— The hotel offers at least Chinese, Muslim, Western menus that are “quite cheap.” There are additional choices from the VIP menu with a higher price but still within the authorized per diem.
— Last year, people could order online but this privilege was rescinded for fresh food because it was apparently sprayed with disinfectant upon arrival, so people could only order closed/canned foods. There is second hand account attributed to folks who recently concluded their quarantine that people were able to order salads, cheese, etc. again this year.
— Diplomats are allowed to do part of their quarantine at home, unlike other people (for example, business people). We were informed that EAP/Mission negotiated this. Also in late December, China started requiring a second test (blood) from an approved lab in a city with direct flights to China. Despite these precautions, there are reportedly continuing imported cases from Africa, Europe and the Middle East. Beijing and now Shanghai reportedly require a third week of quarantine with relaxed protocol like a hotel where the families can be together. For our diplomats, the negotiated agreement is that this third week can be done at home.
— The correspondent pointed out that the assignment in China requires an investment of at least a year of language but signing up for the Foreign Service requires acceptance of assignments that include hardships.
— We understand that people can curtail their assignments as some employees did last summer; they never went back after the evacuation.
We asked about the rationale for the cut-off age; 12 year olds are allowed to stay with parents but 14 year olds must quarantine separately?
Our correspondent said that previously, this was kids who are 15 and above. Now the requirement to quarantine separately is 14 years and above. Our correspondent did not have a clear answer but points at the likelihood that local authorities have probably determined that this is the age when kids are infected or transmitting like adults.
Medevac Flights
Our correspondent confirmed that the Department used charter flights to transport people back to Mission China last year. There were standby flights to return anyone who tested positive back to the U.S. “Happened once.” We learned that the Department stopped the charters in September/October when majority of the staff had returned or arrived PCS. Incoming staff to China used commercial flights thereafter.
Communication
Our correspondent said EAP and Mission China were  “almost too communicative”.  Our correspondent pointed out that in June-August, China folks received three emails per week to update them “of the progress.”  They apparently also had a FAQs with over 30 pages. A separate source notes that while the transfer season is always busy,  there is a special China packet, as well as town halls that people should read/tune in.
Isolation
Our correspondent said that “most kids 14-18 were actually happy” to be able to be on their cellphone and other social media without their parents on their back. “With Skype or WeChat you can have video calls if you wish, you are not isolated.”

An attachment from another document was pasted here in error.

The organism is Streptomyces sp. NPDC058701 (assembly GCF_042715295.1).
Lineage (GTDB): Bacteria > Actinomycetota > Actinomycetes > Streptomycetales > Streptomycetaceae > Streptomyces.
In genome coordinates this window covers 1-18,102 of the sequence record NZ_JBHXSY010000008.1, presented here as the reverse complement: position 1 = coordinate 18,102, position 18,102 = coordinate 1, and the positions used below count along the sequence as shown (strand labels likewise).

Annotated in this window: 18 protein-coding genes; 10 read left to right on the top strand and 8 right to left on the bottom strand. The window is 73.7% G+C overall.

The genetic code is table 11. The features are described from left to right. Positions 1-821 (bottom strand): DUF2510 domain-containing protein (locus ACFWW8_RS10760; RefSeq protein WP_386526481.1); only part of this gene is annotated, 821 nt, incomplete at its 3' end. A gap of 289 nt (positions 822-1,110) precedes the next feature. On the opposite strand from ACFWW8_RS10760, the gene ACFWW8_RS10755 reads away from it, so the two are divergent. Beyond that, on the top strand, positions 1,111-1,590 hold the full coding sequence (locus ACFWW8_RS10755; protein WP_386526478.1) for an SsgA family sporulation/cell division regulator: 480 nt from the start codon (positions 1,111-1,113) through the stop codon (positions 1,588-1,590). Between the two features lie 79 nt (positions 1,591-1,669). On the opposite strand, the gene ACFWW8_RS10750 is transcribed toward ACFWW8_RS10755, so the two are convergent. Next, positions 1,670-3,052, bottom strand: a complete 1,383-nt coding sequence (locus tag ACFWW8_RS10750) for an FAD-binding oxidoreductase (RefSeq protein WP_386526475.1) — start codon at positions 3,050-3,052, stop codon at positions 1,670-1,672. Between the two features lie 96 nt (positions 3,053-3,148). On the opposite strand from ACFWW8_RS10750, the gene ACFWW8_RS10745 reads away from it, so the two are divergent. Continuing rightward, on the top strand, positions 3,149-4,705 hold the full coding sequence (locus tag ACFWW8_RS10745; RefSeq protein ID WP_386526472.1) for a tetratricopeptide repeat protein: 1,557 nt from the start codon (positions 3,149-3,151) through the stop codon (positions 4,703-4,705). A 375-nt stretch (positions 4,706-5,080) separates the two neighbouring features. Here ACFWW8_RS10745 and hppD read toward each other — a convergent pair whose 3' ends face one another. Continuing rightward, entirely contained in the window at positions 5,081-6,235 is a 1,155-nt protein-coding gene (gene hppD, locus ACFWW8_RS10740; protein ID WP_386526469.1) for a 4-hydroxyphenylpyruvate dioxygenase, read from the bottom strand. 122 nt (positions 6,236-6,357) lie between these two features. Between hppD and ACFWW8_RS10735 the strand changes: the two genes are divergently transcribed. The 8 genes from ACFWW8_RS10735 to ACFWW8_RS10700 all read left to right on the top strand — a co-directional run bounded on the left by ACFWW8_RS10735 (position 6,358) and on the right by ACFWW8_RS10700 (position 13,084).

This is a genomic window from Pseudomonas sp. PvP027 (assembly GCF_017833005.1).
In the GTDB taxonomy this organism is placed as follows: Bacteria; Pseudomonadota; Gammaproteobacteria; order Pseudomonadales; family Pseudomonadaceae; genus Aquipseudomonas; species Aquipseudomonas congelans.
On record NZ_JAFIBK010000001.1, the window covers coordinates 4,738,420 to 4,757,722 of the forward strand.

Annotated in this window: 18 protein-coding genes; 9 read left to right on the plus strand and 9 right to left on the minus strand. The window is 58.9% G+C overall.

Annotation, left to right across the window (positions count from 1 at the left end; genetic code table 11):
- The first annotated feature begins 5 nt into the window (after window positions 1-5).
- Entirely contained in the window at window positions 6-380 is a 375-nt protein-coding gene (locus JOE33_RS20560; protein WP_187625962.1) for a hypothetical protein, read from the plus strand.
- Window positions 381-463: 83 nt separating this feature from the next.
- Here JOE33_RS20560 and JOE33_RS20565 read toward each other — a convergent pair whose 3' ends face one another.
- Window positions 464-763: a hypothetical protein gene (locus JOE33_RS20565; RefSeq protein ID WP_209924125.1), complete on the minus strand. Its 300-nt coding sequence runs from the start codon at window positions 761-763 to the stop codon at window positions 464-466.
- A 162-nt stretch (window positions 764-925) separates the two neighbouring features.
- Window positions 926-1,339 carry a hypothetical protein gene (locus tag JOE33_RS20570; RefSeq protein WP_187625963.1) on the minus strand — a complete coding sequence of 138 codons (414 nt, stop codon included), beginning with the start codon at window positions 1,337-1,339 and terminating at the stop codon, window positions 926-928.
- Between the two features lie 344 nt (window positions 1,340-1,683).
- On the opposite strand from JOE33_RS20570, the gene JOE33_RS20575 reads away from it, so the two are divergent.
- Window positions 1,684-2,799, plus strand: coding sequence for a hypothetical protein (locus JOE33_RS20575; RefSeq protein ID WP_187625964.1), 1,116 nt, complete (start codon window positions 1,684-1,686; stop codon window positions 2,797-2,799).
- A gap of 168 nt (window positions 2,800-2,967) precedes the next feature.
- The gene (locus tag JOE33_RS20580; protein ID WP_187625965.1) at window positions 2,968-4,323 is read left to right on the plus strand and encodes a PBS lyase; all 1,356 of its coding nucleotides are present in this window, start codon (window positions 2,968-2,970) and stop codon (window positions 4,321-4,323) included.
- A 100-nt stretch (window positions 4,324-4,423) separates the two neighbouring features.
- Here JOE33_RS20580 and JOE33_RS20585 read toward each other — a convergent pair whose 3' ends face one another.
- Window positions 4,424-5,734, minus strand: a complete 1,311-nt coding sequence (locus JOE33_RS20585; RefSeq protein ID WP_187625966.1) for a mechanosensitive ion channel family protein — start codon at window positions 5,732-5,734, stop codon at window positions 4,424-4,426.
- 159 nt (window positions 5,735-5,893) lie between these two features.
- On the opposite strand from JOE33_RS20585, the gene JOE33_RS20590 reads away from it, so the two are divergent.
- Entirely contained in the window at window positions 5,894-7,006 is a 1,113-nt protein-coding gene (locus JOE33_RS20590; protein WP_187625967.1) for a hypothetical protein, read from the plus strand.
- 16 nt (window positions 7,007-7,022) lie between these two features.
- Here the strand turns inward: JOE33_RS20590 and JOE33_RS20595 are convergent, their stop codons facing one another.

Life During a Pandemic
Our correspondent explained that Beijing was never in lockdown, the embassy never closed its doors, that people continued to go to work, restaurants remained open, etc.  He/She asks, “Is 14 days a hard price to pay for a regular life?”  He/She writes, “It is much better than over a year of lockdowns, curfews, and other restrictions and worrying to catch the virus.”
At the end of the day, the sentiment expressed by our correspondent is — we are all extremely happy that China has strict rules because it meant a regular life (with a mask) for all Posts (except Wuhan).
One anecdotal evidence from a recently returned employee from China expressed a similar sentiment, that the quarantine process “sucked” but when it was done, they were able to move around and live a “more normal” daily life – although with masks.
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FS family members 14 and up are forcibly quarantined separately from their families in China?

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Below from Sender A:
State is forcing teenage EFMs 14 and up to forcibly quarantine separately from their families in China. Imagine PCS’ing to a new post and being told the 14 year old child had to quarantine for two weeks alone in a hotel room separated from their parents. How did L sign off on this? This is a legal nightmare waiting to unfold. What 14 year old should be locked alone in a room for two weeks and have all their food brought to them…. no food delivery allowed. What if the child struggles from 14 days of isolation?

We’ve learned previously from a separate source that the Department is requiring employees to fulfill local quarantine rules on arrival in a country, as they apply to diplomats. That’s expected. It would not want the perception of skirting local rules amidst a global pandemic. Back in March, when Mainland China news alleged that the US staffers claimed diplomatic immunity to avoid quarantine in Hong Kong, the State Department pushed back and called it “absolutely false.”